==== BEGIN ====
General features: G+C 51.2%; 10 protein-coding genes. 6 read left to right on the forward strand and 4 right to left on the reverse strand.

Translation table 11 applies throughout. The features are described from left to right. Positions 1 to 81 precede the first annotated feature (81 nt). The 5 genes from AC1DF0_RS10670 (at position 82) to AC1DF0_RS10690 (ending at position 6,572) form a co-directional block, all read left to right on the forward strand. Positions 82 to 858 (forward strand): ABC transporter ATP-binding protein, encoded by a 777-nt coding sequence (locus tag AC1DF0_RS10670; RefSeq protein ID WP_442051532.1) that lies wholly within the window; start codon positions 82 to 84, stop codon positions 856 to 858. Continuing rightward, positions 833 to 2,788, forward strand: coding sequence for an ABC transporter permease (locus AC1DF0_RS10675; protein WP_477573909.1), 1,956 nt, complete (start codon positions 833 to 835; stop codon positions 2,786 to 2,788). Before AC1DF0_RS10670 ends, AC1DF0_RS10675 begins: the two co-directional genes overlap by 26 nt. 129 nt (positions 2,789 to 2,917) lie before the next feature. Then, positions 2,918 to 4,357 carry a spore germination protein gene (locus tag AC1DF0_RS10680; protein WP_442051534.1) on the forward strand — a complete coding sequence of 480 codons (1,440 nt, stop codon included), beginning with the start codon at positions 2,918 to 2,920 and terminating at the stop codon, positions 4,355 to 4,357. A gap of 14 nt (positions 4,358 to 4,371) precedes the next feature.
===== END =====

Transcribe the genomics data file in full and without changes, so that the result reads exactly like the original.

General features: G+C 51.2%; 10 protein-coding genes. 6 read left to right on the forward strand and 4 right to left on the reverse strand.

Translation table 11 applies throughout. The features are described from left to right. Positions 1 to 81 precede the first annotated feature (81 nt). The 5 genes from AC1DF0_RS10670 (at position 82) to AC1DF0_RS10690 (ending at position 6,572) form a co-directional block, all read left to right on the forward strand. Positions 82 to 858 (forward strand): ABC transporter ATP-binding protein, encoded by a 777-nt coding sequence (locus tag AC1DF0_RS10670; RefSeq protein ID WP_442051532.1) that lies wholly within the window; start codon positions 82 to 84, stop codon positions 856 to 858. Continuing rightward, positions 833 to 2,788, forward strand: coding sequence for an ABC transporter permease (locus AC1DF0_RS10675; protein WP_477573909.1), 1,956 nt, complete (start codon positions 833 to 835; stop codon positions 2,786 to 2,788). Before AC1DF0_RS10670 ends, AC1DF0_RS10675 begins: the two co-directional genes overlap by 26 nt. 129 nt (positions 2,789 to 2,917) lie before the next feature. Then, positions 2,918 to 4,357 carry a spore germination protein gene (locus tag AC1DF0_RS10680; protein WP_442051534.1) on the forward strand — a complete coding sequence of 480 codons (1,440 nt, stop codon included), beginning with the start codon at positions 2,918 to 2,920 and terminating at the stop codon, positions 4,355 to 4,357. A gap of 14 nt (positions 4,358 to 4,371) precedes the next feature.